(Shortform note: This method for memory testing is likely effective because it mimics and possibly expedites the second stage of your brain’s learning process. In Make It Stick, the authors explain that during the first stage of learning, your brain encodes new information in your short-term memory. During the second stage, your brain transfers knowledge into long-term memory through consolidation: It revisits your encoded memories and fills in logic gaps, draws connections, and identifies crucial components. Bowler’s recommendation to condense concepts into their most crucial components, review what you missed, and fill gaps in your memory helps and likely expedites consolidation by forcing you to actively go through it.)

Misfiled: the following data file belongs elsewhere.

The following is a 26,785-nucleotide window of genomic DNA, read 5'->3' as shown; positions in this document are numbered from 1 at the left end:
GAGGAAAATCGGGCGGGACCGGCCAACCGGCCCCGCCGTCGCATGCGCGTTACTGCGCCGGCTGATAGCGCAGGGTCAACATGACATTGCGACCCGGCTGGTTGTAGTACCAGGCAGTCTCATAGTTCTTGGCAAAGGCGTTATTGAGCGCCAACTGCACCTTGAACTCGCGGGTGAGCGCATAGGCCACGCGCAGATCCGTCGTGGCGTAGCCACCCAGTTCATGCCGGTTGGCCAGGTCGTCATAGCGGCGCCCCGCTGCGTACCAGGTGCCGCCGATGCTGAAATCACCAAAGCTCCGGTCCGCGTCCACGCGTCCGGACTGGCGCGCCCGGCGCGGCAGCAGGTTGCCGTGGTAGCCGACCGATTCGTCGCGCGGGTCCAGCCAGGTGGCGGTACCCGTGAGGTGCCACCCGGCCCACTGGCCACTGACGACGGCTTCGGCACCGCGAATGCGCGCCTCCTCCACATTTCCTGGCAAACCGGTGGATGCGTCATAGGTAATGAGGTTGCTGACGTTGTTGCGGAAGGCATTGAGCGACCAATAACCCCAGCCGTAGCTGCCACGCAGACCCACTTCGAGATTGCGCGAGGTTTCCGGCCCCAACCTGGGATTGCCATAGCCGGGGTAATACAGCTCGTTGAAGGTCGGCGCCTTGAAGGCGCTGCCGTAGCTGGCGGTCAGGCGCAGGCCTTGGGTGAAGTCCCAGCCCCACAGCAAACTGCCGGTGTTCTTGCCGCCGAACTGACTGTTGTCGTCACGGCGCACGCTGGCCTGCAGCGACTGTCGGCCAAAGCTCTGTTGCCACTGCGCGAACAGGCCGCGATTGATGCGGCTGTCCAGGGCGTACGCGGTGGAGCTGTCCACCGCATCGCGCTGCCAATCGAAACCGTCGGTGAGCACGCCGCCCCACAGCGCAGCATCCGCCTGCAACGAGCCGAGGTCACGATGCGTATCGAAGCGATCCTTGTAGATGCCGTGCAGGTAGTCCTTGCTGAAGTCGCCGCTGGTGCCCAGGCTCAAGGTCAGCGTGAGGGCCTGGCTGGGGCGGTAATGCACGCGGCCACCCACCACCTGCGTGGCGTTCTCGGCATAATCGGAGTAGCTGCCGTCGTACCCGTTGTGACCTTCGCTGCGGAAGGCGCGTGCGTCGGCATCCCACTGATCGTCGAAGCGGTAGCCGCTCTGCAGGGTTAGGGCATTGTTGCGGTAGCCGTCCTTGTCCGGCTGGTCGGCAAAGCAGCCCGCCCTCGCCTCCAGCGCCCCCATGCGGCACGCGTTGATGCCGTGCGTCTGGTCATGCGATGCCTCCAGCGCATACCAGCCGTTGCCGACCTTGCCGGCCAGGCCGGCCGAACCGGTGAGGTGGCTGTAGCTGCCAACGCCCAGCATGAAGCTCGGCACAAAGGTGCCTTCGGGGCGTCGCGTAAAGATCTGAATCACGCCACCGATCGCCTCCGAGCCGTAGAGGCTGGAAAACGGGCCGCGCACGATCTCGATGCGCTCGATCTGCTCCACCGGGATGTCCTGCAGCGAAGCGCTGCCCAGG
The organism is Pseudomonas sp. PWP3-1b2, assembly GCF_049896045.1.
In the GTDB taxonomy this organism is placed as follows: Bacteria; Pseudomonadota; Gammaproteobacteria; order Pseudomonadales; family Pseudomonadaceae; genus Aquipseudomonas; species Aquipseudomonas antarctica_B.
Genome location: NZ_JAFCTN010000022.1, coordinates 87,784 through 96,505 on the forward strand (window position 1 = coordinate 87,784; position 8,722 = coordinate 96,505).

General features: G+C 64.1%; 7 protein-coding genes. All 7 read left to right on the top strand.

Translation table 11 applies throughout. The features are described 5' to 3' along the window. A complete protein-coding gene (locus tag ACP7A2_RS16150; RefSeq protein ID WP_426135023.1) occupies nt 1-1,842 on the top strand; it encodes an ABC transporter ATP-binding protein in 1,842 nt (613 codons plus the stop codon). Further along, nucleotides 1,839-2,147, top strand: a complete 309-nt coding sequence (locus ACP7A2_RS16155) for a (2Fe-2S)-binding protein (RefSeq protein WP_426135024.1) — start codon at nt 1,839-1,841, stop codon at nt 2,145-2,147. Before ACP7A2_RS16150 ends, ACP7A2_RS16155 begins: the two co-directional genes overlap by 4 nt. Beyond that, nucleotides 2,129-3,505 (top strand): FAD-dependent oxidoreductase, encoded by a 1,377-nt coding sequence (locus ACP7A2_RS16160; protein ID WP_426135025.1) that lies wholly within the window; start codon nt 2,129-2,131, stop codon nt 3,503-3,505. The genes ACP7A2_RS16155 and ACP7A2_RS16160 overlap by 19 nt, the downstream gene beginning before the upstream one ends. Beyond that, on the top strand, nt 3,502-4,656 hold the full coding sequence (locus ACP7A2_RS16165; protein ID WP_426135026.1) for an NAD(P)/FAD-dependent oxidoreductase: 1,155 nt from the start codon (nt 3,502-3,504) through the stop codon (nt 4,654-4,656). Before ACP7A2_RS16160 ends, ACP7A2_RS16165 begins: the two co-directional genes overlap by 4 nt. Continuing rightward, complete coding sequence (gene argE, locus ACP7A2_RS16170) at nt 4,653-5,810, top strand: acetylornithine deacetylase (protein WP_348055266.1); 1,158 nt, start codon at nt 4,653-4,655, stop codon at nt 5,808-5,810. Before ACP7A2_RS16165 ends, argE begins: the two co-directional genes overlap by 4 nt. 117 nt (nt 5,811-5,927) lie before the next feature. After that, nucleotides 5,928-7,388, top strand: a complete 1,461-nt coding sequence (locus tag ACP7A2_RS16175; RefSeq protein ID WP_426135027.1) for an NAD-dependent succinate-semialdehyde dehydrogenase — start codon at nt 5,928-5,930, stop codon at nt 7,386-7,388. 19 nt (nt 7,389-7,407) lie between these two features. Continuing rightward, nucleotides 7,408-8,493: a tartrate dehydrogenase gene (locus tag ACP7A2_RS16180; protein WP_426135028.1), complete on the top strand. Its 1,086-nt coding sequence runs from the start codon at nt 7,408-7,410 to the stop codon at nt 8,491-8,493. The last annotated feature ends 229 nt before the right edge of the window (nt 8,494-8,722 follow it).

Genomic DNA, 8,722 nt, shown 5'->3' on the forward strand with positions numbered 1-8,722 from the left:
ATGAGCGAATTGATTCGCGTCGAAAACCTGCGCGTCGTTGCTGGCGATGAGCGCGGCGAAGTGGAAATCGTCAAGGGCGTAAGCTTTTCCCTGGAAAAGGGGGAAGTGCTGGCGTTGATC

Bowler’s second testing method involves writing down every single thing you can remember about a concept. To do this, start by writing down a few words that will remind you of the concept. Then, use those prompts to jog your memory and write down everything you can remember about the concept. Once you’re done, compare your exercise to your notes and identify what you left out—these are likely the areas you need to work on. (Bowler calls this method “blurting.”)

For example, if you have a Spanish exam on words used in the kitchen, you might write a few prompts to help jog your memory about the themes of the vocabulary: “los cubiertos (eating utensils)” and “comida (food).” Then, you can list out every vocabulary word you remember based on these themes: “tenedor (fork),” “cuchillo (knife),” “manzana (apple),” “naranja (orange),” and so on. Compare your list to your notes to ensure each term is spelled and translated correctly, and make note of anything you forgot.